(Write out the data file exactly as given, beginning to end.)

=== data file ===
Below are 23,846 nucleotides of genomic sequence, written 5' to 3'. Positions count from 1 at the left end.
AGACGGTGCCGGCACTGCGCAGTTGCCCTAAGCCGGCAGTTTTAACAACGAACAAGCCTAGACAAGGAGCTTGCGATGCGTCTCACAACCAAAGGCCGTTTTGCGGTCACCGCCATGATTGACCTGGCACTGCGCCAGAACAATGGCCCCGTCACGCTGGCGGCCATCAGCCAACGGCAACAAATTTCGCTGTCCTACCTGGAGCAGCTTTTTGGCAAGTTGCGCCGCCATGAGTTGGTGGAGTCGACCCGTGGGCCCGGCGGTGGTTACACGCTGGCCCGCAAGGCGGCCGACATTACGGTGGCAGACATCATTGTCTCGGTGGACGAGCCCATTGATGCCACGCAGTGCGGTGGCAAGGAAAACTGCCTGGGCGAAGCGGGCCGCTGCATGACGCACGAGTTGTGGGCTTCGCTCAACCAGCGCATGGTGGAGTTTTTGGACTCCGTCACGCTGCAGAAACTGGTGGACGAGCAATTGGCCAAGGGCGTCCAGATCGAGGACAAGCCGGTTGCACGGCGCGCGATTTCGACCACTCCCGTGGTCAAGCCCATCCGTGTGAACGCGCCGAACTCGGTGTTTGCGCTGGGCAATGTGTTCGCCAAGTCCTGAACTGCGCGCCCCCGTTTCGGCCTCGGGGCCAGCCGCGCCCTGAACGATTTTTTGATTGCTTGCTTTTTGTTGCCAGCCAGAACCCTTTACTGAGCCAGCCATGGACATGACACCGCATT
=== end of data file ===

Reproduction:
Below are 23,846 nucleotides of genomic sequence, written 5' to 3'. Positions count from 1 at the left end.
AGACGGTGCCGGCACTGCGCAGTTGCCCTAAGCCGGCAGTTTTAACAACGAACAAGCCTAGACAAGGAGCTTGCGATGCGTCTCACAACCAAAGGCCGTTTTGCGGTCACCGCCATGATTGACCTGGCACTGCGCCAGAACAATGGCCCCGTCACGCTGGCGGCCATCAGCCAACGGCAACAAATTTCGCTGTCCTACCTGGAGCAGCTTTTTGGCAAGTTGCGCCGCCATGAGTTGGTGGAGTCGACCCGTGGGCCCGGCGGTGGTTACACGCTGGCCCGCAAGGCGGCCGACATTACGGTGGCAGACATCATTGTCTCGGTGGACGAGCCCATTGATGCCACGCAGTGCGGTGGCAAGGAAAACTGCCTGGGCGAAGCGGGCCGCTGCATGACGCACGAGTTGTGGGCTTCGCTCAACCAGCGCATGGTGGAGTTTTTGGACTCCGTCACGCTGCAGAAACTGGTGGACGAGCAATTGGCCAAGGGCGTCCAGATCGAGGACAAGCCGGTTGCACGGCGCGCGATTTCGACCACTCCCGTGGTCAAGCCCATCCGTGTGAACGCGCCGAACTCGGTGTTTGCGCTGGGCAATGTGTTCGCCAAGTCCTGAACTGCGCGCCCCCGTTTCGGCCTCGGGGCCAGCCGCGCCCTGAACGATTTTTTGATTGCTTGCTTTTTGTTGCCAGCCAGAACCCTTTACTGAGCCAGCCATGGACATGACACCGCATT